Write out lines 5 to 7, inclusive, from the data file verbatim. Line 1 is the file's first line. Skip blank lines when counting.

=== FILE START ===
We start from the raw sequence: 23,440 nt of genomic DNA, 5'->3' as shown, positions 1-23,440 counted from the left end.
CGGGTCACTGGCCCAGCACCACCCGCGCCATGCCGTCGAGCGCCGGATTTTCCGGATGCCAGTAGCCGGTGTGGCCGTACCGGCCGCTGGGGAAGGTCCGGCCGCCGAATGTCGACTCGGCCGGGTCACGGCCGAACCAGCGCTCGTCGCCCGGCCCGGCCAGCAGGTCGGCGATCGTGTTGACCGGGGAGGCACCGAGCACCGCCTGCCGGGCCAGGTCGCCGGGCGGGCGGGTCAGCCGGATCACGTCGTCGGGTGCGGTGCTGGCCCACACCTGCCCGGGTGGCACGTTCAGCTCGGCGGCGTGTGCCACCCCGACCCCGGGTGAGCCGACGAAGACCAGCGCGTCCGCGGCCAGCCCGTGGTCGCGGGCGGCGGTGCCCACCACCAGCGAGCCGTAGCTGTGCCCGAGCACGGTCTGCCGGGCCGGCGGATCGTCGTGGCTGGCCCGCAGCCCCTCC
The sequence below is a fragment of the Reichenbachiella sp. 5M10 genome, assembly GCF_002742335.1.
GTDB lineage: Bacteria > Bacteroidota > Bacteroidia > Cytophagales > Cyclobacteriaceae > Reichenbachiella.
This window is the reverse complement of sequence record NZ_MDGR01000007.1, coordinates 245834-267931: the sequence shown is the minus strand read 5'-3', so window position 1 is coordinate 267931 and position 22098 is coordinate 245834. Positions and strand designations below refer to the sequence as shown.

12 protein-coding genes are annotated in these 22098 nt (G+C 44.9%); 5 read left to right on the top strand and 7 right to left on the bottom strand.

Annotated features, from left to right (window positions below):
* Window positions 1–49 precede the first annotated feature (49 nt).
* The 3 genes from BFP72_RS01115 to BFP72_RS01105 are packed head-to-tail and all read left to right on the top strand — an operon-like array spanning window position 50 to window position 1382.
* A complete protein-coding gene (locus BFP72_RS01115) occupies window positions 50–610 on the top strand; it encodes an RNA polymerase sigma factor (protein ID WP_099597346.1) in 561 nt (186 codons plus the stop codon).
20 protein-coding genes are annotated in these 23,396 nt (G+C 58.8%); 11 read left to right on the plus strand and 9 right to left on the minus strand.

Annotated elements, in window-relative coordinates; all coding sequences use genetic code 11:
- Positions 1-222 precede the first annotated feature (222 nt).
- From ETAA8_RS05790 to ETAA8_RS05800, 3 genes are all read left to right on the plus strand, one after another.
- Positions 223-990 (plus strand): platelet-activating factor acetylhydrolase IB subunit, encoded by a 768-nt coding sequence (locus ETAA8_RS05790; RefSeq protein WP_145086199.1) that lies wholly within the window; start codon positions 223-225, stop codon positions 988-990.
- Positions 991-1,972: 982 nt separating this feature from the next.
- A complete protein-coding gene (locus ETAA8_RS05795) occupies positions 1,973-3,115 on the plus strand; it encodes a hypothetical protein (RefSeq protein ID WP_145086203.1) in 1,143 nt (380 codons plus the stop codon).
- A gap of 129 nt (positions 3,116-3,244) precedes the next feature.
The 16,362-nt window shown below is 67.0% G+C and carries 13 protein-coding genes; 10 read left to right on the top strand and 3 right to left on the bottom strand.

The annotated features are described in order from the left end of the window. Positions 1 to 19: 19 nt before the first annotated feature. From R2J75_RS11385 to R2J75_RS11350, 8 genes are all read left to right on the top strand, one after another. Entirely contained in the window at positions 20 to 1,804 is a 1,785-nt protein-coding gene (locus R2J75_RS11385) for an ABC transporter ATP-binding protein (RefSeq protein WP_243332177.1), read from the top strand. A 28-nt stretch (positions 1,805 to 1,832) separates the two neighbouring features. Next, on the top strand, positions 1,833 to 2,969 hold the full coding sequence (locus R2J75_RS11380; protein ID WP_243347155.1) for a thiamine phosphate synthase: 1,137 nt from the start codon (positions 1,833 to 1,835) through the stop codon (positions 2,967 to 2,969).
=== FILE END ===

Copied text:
This window is the reverse complement of sequence record NZ_MDGR01000007.1, coordinates 245834-267931: the sequence shown is the minus strand read 5'-3', so window position 1 is coordinate 267931 and position 22098 is coordinate 245834. Positions and strand designations below refer to the sequence as shown.

12 protein-coding genes are annotated in these 22098 nt (G+C 44.9%); 5 read left to right on the top strand and 7 right to left on the bottom strand.

Annotated features, from left to right (window positions below):